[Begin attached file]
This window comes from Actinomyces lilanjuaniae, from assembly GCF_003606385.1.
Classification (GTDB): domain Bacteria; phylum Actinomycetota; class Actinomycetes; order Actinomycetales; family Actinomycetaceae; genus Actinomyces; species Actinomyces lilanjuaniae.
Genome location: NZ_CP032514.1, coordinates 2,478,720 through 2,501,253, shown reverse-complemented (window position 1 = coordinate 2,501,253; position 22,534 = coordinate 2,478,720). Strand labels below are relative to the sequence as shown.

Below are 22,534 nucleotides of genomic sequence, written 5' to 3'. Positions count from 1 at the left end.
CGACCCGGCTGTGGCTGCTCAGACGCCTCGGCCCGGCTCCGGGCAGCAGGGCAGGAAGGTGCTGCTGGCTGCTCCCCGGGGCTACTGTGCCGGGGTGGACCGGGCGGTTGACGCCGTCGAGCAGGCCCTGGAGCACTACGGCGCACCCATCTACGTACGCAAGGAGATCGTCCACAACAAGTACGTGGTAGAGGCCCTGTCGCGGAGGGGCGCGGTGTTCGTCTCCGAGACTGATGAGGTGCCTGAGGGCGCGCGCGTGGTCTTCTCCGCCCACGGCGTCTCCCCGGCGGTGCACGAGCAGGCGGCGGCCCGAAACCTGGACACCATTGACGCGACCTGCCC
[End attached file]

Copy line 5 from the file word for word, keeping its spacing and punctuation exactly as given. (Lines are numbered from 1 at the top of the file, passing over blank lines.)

CGACCCGGCTGTGGCTGCTCAGACGCCTCGGCCCGGCTCCGGGCAGCAGGGCAGGAAGGTGCTGCTGGCTGCTCCCCGGGGCTACTGTGCCGGGGTGGACCGGGCGGTTGACGCCGTCGAGCAGGCCCTGGAGCACTACGGCGCACCCATCTACGTACGCAAGGAGATCGTCCACAACAAGTACGTGGTAGAGGCCCTGTCGCGGAGGGGCGCGGTGTTCGTCTCCGAGACTGATGAGGTGCCTGAGGGCGCGCGCGTGGTCTTCTCCGCCCACGGCGTCTCCCCGGCGGTGCACGAGCAGGCGGCGGCCCGAAACCTGGACACCATTGACGCGACCTGCCC